Bachelor Party Dos and Don'ts Everyone Should Know
Bachelor parties have a reputation for being raunchy and raucous (which we can probably thank Hollywood for).
But when it comes down to it, bachelor parties are really about a groom-to-be celebrating a momentous occasion with his closest friends and family, which is actually pretty sweet. Here's how to make sure your (or your partner's) bachelor bash goes off without a hitch.
Don't invite too many people.
The bachelor party began as a gentlemen's party: a civilized evening of drawing-room drinking, smoking and toasting to the bride's health. Uhh, yeah—things have definitely changed.
While most of today's bachelor parties have ditched the civilized bit in favor of a "crazy" night on the town, the list of attendees has stayed the same. The best man throws the shindig and invites the closest friends and relatives of the groom (usually male only, but we're all about breaking tradition if you want).
The list shouldn't include 100 of the groom's closest friends, and definitely don't plan it without finalizing the guest list first. (You don't want to book an Airbnb before realizing it doesn't have enough room for everyone—and a "first come, first serve" invitation process isn't acceptable.)
Do pick a location that's conducive to the activities you want.
Bachelor parties can take place almost anywhere. While the stereotypical bachelor party usually involves some combination of booze, X-rated activities and gambling, nowadays, lots of to-be-weds are opting for other, more wholesome activities—like a weekend spent bonding in the woods, for example.
Others might plan high-adrenaline adventures such as white-water rafting, skydiving or rock climbing. Tamer bachelor parties might involve a weekend in Atlantic City gambling, a round of golf and a nice steak dinner, or a fancy night at a cigar bar. Of course, weekend trips involve travel and related expenses. If time is of the essence or all parties involved are on a budget, then a local bar, a hotel room or the best man's apartment are fine bachelor party locales too.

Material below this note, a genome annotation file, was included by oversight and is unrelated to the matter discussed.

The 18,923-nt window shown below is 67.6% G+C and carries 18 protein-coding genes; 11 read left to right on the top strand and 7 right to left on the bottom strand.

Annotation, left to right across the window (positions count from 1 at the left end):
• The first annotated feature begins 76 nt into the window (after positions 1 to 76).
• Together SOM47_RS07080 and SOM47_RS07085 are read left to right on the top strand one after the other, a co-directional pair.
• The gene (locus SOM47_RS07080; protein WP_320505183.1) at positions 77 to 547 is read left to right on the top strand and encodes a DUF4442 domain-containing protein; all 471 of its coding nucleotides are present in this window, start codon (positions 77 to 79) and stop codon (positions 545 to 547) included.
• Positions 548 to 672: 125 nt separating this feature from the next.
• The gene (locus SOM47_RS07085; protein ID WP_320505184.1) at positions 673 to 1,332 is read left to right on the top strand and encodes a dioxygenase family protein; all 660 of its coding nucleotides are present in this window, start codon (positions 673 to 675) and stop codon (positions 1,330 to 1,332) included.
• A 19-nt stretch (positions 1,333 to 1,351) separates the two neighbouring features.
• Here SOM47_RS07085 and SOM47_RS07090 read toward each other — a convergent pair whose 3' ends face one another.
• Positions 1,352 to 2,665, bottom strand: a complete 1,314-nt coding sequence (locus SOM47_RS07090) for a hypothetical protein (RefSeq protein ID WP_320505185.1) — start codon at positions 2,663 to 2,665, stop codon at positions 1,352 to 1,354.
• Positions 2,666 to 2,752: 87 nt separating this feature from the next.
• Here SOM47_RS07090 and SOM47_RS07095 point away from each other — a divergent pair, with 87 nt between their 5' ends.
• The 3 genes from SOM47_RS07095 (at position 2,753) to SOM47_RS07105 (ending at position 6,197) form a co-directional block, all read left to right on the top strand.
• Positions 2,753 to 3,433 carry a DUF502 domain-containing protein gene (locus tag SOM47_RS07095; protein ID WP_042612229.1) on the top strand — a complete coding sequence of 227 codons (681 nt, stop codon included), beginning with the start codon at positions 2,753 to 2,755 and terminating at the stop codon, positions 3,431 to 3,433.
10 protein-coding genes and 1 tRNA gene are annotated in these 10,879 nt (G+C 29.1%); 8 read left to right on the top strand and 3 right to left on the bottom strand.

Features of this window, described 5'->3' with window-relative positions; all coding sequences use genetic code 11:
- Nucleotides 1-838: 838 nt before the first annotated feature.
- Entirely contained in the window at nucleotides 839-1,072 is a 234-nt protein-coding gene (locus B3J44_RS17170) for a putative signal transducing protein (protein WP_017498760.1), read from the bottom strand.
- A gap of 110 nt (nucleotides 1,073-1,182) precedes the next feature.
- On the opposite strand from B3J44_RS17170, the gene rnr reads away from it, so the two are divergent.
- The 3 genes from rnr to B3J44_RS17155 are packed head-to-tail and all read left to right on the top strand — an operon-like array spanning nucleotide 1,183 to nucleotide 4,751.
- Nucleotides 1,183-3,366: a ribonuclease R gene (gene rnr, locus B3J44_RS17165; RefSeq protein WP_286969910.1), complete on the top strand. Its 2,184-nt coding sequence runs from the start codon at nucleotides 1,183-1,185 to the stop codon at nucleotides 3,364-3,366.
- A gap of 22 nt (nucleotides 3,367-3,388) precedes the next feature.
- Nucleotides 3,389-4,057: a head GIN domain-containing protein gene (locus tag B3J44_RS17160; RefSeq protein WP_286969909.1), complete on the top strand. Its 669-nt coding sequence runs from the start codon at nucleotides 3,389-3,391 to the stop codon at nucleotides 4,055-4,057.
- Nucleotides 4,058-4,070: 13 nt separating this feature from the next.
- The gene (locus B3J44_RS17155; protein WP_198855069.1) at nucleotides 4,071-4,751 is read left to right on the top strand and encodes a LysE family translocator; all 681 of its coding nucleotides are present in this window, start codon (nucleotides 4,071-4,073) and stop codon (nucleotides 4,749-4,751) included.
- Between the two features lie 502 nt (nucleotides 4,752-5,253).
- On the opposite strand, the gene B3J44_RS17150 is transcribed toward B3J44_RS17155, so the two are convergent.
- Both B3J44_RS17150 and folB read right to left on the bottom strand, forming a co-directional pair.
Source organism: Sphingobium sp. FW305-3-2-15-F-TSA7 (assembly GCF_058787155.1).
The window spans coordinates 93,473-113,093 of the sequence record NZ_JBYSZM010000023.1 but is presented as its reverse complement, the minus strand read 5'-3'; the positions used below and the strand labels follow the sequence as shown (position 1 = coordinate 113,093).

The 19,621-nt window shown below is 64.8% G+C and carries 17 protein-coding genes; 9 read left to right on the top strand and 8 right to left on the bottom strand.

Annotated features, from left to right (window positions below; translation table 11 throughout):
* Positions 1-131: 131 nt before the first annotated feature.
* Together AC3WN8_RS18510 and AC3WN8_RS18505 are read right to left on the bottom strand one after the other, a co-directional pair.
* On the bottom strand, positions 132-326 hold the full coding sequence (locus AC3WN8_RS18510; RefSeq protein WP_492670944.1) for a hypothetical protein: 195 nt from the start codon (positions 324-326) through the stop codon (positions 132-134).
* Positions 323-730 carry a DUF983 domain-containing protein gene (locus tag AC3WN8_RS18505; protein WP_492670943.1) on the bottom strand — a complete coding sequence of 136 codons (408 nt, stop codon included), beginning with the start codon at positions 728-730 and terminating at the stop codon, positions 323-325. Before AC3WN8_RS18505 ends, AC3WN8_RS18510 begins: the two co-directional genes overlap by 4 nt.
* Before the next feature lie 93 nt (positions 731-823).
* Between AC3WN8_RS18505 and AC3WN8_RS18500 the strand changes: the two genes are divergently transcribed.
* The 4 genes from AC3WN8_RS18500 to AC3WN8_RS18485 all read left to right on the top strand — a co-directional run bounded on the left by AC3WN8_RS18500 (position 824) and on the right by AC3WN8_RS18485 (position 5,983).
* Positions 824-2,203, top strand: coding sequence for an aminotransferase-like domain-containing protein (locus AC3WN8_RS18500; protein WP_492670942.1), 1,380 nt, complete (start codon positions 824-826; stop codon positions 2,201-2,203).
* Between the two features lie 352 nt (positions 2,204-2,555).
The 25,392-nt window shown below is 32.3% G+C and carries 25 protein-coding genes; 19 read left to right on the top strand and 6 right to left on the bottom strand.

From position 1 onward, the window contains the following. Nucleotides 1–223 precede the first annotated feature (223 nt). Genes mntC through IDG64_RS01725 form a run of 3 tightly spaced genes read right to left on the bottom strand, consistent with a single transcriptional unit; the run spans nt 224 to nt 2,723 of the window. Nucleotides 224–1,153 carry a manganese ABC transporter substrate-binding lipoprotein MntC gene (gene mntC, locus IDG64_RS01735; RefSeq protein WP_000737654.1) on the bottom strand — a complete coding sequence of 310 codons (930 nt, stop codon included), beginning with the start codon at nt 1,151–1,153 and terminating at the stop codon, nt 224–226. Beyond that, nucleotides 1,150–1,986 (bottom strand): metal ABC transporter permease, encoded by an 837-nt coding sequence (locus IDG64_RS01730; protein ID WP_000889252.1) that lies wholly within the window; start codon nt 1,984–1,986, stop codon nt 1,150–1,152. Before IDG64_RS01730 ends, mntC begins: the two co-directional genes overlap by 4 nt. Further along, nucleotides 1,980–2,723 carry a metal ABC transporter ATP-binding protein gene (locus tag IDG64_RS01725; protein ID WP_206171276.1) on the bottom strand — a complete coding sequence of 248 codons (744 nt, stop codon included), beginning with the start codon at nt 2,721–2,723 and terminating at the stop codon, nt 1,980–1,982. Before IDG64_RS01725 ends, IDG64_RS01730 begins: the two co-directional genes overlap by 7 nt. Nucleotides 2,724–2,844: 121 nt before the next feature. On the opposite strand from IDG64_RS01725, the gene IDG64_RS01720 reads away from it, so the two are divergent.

Don't have it the night before the wedding (like in the movies).
We all know how it usually goes in the movies (hello, The Hangover), but if you think the night before the wedding is the perfect time for a bachelor bash, think again. The last thing the groom needs on the big day is a hangover (or a reason to stress out his partner).
You should schedule the main event up to a month before the wedding and, at the very least, schedule it a week in advance, preferably on the weekend. Some people from out of town won't be able to attend, but if they do want to show up they can use the advance notice to make plans. Notify the bachelor party guests at least three weeks before the party to avoid scheduling conflicts.
Do make sure the best man knows his responsibilities.
The best man is typically responsible for making sure the bachelor party avoids any mishaps. Here are some tips for him (or her, if you're having a best woman): Make sure people don't drive home drunk (double-check car service is available in the area), figure out the cost and split it evenly between everyone attending the party, be creative and fun with the activity ideas and always remember to take pictures so the groom has keepsakes (he probably won't be thinking of whipping out his phone when he's busy celebrating).